Published on Arab Voices

Given COVID-19, Egypt’s investments in human capital are increasingly crucial

Les enfants égyptiens nés en 2020 ont un taux de survie à cinq ans supérieur à celui des enfants nés en 2010. Ils ont moins de risque de présenter un retard de croissance et sont plus susceptibles de fêter leur 60ème anniversaire. Les enfants égyptiens nés en 2020 ont un taux de survie à cinq ans supérieur à celui des enfants nés en 2010. Ils ont moins de risque de présenter un retard de croissance et sont plus susceptibles de fêter leur 60ème anniversaire.

Just as financial capital measures accumulated wealth, human capital measures the accumulation of knowledge, skills and health. The World Bank’s Human Capital Index (HCI) is designed to capture the average amount of human capital a child born today in any one country can expect to accrue by the age of 18. It is made up of five indicators:

  • the probability of a child’s survival to age five;
  • the proportion of children who are not stunted;
  • the adult survival rate;
  • the number of years of schooling someone can expect;
  • and academic test scores, harmonized as a measure of the quality of learning.

This index is particularly important now that COVID-19 has disrupted the health and education systems essential for nurturing human capital because the policymakers considering how to protect human capital from the pandemic’s adverse effects need good data on its impact.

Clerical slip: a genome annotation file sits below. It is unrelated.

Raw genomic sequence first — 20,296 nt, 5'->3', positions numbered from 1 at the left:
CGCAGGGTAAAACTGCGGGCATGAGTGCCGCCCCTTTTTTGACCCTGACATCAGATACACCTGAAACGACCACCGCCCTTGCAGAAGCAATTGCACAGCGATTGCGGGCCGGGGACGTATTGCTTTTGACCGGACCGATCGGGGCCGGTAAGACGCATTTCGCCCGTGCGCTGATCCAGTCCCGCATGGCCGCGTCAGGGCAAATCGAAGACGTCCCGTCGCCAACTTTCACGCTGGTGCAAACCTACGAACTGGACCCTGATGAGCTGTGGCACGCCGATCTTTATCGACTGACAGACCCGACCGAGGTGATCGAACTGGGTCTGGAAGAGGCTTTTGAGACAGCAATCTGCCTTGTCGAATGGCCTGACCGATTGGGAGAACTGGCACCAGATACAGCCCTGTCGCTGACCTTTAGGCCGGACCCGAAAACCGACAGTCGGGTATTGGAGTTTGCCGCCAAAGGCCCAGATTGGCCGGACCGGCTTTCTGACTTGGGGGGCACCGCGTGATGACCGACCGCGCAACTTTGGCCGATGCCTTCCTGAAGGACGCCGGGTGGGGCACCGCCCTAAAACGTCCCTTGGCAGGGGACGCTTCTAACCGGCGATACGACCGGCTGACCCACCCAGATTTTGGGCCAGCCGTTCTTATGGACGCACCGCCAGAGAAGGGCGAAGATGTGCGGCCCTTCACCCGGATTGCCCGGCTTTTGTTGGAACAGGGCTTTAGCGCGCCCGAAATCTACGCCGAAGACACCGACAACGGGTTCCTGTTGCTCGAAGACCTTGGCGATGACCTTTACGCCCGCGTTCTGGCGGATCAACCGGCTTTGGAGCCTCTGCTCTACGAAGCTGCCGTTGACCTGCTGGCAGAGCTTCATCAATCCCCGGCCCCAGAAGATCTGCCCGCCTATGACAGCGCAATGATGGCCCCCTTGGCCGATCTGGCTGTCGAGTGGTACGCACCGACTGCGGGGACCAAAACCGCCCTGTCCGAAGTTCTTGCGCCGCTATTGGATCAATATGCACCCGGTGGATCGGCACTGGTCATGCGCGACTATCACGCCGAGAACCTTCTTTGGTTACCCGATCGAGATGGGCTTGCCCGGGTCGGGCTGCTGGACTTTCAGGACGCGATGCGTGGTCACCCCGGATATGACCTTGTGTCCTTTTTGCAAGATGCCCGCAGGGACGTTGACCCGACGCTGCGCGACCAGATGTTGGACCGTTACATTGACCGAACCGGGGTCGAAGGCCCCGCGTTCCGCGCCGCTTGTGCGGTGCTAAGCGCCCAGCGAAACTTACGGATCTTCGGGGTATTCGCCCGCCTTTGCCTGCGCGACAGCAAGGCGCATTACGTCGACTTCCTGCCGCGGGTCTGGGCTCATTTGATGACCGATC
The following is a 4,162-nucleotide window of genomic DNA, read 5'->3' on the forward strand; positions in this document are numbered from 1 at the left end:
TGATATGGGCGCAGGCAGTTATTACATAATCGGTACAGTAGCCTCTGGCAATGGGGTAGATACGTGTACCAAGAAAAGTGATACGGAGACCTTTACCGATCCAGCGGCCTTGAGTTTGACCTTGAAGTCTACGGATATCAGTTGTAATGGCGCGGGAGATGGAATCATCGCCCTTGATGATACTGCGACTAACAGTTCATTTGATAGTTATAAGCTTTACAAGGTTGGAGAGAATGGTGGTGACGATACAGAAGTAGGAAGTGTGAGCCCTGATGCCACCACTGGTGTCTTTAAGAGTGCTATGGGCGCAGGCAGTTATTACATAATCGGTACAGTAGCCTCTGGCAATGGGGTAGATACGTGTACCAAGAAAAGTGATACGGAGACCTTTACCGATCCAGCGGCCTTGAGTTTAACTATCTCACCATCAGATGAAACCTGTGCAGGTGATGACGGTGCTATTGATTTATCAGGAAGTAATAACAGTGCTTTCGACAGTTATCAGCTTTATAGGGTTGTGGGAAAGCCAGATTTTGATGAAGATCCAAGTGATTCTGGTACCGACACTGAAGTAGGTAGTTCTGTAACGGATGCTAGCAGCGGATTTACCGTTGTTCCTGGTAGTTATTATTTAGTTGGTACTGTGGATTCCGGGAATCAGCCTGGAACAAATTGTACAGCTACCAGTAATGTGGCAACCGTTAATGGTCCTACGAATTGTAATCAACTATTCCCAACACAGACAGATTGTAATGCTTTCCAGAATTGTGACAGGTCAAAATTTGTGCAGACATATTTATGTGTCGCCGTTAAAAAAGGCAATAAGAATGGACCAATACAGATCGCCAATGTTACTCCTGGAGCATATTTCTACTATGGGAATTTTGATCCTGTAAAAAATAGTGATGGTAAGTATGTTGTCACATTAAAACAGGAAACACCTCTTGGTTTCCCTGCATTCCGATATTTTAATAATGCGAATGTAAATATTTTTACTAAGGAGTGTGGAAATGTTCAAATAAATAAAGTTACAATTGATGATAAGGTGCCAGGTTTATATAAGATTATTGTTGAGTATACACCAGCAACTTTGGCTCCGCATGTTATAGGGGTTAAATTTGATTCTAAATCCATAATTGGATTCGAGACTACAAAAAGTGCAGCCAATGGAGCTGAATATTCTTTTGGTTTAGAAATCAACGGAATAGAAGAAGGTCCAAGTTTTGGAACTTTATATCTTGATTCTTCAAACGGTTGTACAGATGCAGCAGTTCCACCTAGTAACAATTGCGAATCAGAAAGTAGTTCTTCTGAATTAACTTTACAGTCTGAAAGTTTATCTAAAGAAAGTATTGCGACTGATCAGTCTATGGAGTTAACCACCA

The HCI 2020 — an update to the 2018 HCI — provides a useful benchmark to track post-pandemic changes in human capital. However, it will take time for the impact of reforms to be captured in the index.

A decade of losses and gains

Egypt was an early adopter of the Human Capital Project, joining in October 2018, and projections show it has made slight gains in human capital over the past decade. A child born in Egypt in 2010 was 48% as productive when they grew up as they could have been if they enjoyed complete education and full health. A child born in Egypt in 2020 will be 49% as productive. 

Egypt’s overall improvement is largely due to gains in health. Children born in 2020 are more likely to survive to the age of 5 than children born in 2010, less likely to be stunted, and more likely to live to the age of 60. In education, the number of years of schooling they can expect to be given has increased, indicating improved access. However, test score results have dropped, suggesting a decline in the quality of learning.

COVID-19: A threat to human capital gains

COVID-19 poses a great risk to human capital in Egypt. School closures are likely to generate a loss — for the current generation of students — of more than half a school year, when adjusted for learning. Disruptions to maternal and child health services, combined with the financial blow the pandemic has dealt to family incomes, are already affecting young children’s nutrition and development. All this threatens the tenuous gains Egypt has made.